The system you are working on is often called a "Bird" system. Bi-directional-relay-delay.
The quick and easy test for the Big Boy isolator, it to do a "voltage drop test" across the large terminals (with contracts closed/power flowing). A voltage drop of more than 0.2VDC indicates bad contacts.
The difficulty with a voltage drop test across the solenoid is if the batteries are close to being full there will be too little to cause a voltage drop. It is indeed a valid test but one should fully understand how to do it.
Turn the inverter on and run the microwave or convection oven using it to but a heavy load on the house batteries. Run this for 20 minutes or so. Boil lots of water if needed or just pre-heat a convection over. Measure the voltage on each large post. Start the engine and watch the voltage on each side of the solenoid. At some point the solenoid should kick in so don't jump back with a startled reaction and hurt yourself.
The voltage on each side should be the same if the solenoid is working properly. The solenoid is just a simple nail across a fuse. If the ends of the nails have arced over the years they will not carry as much and cause the drop.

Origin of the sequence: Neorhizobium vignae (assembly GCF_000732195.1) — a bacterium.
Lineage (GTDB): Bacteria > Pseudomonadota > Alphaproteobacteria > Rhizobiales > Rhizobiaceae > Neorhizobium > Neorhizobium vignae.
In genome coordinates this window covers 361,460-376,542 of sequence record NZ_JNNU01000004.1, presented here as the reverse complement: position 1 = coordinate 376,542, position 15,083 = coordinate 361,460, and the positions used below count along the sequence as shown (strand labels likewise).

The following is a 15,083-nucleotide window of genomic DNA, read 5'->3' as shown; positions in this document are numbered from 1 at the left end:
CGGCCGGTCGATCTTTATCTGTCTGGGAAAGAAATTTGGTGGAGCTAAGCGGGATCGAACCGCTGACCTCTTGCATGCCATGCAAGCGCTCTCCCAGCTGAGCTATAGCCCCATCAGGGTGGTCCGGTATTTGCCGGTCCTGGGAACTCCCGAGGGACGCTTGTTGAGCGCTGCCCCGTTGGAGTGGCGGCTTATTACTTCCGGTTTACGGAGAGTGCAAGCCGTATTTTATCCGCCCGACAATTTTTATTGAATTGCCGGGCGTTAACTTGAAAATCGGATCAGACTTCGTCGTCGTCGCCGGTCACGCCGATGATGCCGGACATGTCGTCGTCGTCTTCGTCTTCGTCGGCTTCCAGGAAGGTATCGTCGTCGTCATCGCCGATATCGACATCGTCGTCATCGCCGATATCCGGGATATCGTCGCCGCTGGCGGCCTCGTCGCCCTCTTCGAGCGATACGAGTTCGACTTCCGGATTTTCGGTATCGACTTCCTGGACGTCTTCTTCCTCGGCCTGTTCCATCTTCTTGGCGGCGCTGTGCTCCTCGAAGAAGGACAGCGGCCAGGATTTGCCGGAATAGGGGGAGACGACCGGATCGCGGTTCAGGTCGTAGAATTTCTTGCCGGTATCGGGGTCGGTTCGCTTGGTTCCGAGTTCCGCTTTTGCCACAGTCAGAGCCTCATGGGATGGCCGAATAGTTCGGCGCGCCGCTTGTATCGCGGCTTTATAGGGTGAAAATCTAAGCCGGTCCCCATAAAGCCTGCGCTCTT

Myron & Deborah
08 HR Endeavor 40 SKQ
2016 Ford F150 Limited V6 with Ready Brake
Aluminator tow bar, Demco base plate
Thank you for this document, The issue I am having is the ground from the PC Board 6 is not energizing the coil low side (X2) of the Big Boy Relay.The coil hi side (X1) does have a constant 12vdc on it. On the PCB6 I have a small switch that I can press to energize the Big Boy Relay, If I use a clip clip lead from the coach chassis ground to the Big Boy Coil I can get the relay to engage and stat engage thus letting the coach's alternator charge both the engine and house battery bank.
I am attaching two items. One is the drawing from Monaco that is the schematic for the circuit board in your rear run box that controls the Big Boy. If you are able to read schematics, that might be really helpful for you. The other is a picture of the face of my hand-held oscilloscope while connected across the control terminals of our Big Boy. You can see what the energizing waveform from Board #6 looks like.